In 2011, the Montana Board of Chiropractors issued a Proposed Notice of Concern that asked Michael McClain, D.C. to attend a hearing to discuss concerns about his contracting with patients for large numbers of prepaid visits. In 2013, the matter was settled by a stipulation (shown below) which stated the following:
- McClain operates Vital Energy Chiropractic in Helena, Montana. During 2008 and 2009, he had advised three patients that 80 visits were required to correct the alignment of their neck and spine at a cost of $8,000—or $4,000 if paid in advance. In each case, he had warned that failure to correct the supposed problems could lead to cancer, heart problems, and other serious ailment. The patients consulted another chiropractor who said that McClain’s evaluation had been substandard and did not support or justify such expensive long-term care plans.
- In 2010, McClain had recommended an 80-treatment plan for $3,100 to another patient.
- In 2010, after offering free back scans in exchange for food bank donations, McClain recommended a $3,120, 72-visit plan to a man who with no previous back or neck symptoms. The man was frightened and concerned and was also told that the program would cure other ailments he had. So he paid a “discounted” fee of $3,100 and began treatments. But when he noticed that other patients were undergoing the same treatments, he consulted another chiropractor who said McClain’s treatment was unnecessary.
- During the investigation of these complaints, the board asked McClain how many of his patients had entered similar contracts but he refused to provide that information. However, he told the board that since 2010 he had revised his procedures to separate recommendations for “medically necessary/corrective care” from those for “wellness/maintenance care.”
The stipulation called for McClain to (a) pay a $2,400 administrative fine, (b) complete 6 hours of continuing education
on ethics and boundaries, (c) improve his communication with patients, and (d) administer an informed consent form that specifies that his wellness/maintenance care plan “makes no representation that any treatment it offers will cure or prevent any condition, disease, or event, other than vertebral subluxation.”
In 2014, the board sent McClain another Notice of Proposed Board Action in which it expressed concern about two more patients who had seen at Vitality Energy Chiropractic during 2009 and 2010. This matter was settled with a stipulation under which the board reprimanded Mlain but concluded that no further action was needed because the prior stipulation had addressed what needed to be done. The board also reprimanded McClain’s wife, Terah McClain, D.C., who had evaluated one of the patients.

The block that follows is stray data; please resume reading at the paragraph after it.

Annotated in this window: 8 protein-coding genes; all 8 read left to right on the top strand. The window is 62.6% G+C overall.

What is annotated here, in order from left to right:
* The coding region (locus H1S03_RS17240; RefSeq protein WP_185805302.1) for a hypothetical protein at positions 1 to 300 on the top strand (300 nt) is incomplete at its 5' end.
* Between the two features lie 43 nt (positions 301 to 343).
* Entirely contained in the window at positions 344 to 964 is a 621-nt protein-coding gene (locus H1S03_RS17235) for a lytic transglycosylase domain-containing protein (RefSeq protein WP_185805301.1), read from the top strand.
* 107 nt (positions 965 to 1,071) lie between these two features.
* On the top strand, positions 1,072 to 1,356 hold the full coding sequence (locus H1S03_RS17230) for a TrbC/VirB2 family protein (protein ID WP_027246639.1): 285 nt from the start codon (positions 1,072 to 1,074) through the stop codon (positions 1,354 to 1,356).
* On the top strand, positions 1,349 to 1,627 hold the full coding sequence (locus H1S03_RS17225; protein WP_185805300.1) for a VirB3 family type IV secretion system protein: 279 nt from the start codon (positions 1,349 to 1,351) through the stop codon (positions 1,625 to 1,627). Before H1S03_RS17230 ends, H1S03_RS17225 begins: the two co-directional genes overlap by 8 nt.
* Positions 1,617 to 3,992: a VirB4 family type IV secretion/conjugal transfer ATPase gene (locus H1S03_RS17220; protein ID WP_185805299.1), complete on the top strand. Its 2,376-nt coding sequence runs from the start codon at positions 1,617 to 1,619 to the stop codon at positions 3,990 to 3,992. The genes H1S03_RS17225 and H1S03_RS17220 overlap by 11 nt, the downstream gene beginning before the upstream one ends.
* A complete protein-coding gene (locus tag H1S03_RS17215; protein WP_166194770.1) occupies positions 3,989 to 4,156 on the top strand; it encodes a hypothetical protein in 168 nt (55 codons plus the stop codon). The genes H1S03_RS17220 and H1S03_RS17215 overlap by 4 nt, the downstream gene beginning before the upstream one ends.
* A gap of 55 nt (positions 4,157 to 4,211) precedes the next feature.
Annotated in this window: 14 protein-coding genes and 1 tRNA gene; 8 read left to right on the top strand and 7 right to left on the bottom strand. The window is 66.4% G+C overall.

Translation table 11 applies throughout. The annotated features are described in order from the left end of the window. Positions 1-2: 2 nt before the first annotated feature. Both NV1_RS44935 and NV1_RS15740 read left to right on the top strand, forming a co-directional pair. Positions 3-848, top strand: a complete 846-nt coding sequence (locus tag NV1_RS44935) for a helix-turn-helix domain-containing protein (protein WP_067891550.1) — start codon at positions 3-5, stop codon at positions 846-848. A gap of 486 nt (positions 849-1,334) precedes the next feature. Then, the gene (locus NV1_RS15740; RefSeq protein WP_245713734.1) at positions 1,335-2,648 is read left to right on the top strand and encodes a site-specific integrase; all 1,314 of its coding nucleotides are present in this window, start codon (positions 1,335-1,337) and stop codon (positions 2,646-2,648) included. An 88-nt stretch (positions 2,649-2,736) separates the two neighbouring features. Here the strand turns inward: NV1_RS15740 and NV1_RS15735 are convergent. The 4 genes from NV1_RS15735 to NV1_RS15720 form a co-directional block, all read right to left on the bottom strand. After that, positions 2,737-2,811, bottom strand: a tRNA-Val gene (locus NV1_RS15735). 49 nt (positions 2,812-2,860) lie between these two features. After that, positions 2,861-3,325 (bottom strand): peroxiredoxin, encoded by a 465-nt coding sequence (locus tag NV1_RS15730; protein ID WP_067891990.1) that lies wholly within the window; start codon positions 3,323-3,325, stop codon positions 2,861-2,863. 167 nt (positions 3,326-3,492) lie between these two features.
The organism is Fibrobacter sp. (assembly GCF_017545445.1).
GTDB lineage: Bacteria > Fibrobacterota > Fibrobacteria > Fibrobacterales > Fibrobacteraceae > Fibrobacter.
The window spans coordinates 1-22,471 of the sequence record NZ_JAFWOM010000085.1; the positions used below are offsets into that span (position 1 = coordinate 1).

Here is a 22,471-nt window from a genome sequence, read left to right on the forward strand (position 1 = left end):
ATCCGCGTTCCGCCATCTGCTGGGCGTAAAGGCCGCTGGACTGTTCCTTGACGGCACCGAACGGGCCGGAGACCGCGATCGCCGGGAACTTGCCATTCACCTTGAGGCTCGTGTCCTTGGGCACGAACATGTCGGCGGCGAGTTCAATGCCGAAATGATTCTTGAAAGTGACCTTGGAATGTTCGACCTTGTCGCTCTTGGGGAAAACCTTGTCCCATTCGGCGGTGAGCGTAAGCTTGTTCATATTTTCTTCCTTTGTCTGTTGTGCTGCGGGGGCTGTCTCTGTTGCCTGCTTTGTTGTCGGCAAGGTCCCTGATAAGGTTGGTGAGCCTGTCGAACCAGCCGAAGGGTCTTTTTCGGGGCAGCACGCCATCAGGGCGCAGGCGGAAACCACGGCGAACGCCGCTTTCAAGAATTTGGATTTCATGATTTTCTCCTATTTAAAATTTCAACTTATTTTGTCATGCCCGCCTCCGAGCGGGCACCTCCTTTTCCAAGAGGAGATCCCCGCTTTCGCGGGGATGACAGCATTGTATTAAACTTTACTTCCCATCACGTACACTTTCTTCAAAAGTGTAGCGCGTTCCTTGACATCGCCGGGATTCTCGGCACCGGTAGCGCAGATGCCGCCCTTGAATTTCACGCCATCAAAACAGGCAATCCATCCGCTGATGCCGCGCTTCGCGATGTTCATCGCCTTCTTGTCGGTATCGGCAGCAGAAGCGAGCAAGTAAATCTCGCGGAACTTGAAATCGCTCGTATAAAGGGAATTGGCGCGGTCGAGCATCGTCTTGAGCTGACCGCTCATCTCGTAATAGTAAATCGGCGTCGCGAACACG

BEFORE THE BOARD OF CHIROPRACTORS
DEPARTMENT OF LABOR AND INDUSTRY
STATE OF MONTANA
In the Matter of the Proposed
MICHAEL McCLAIN, a Licensed
License No. 1012.
Docket No. CC-II-0350-CHI
Complaint No. 2009-017 -CHI
TO: Michael McClain
c/o Kenneth K. Lay
P.O. Box 797
Helena, MT 59624-0797
The Business Standards Division of the Department of Labor and Industry of the State of Montana (“Department”), by and through its legal counsel, Mary W. Tapper, and Michael McClain (“Licensee”), by and through his counsel of record, Kenneth K. Lay of Crowley Fleck, PLLP, hereby stipulate and agree as follows:
1. Montana Licensure. Licensee is licensed as a Chiropractor by the State of Montana Board of Chiropractors (“Board”), holding Montana license 1012.
2. Board’s Duty. The Board has a statutory obligation to protect the public health, welfare and safety under Mont. Code Ann. §§ 37-1-131 and 37-1-307.
3. Jurisdiction and Waiver of Contested Case Hearing Rights. Licensee admits the jurisdiction of the Board over the subject matter of the above-entitled proceeding. Licensee desires to avoid unnecessary expenditure of time and other valuable resources in resolving the issues in this action. Therefore, Licensee specifically and affmnative1y waives a contested case hearing and all rights to appeal under the Montana Administrative Procedure Act and elects to resolve this matter on the terms and conditions set forth in this Stipulation.
4. Voluntary Action. Licensee acknowledges that Licensee has read and understands each term of this Stipulation and the Notice of Proposed Board Action issued in this matter. Licensee acknowledges that Licensee enters into this Stipulation voluntarily and without reservation. Licensee acknowledges that no promise, other than those contained in this Stipulation, and no threat has been made by the Department or by any member, officer, agent or representative of the Department to induce Licensee to enter into this Stipulation. Further, Licensee specifically acknowledges that he understands that he has a right to legal counsel in this matter, and he has obtained legal counsel.
5. Department’s Contentions and Respondent’s Responses. The Department’s contentions alleged in its Notice of Proposed Board Action are incorporated herein. Those contentions are summarized as follows: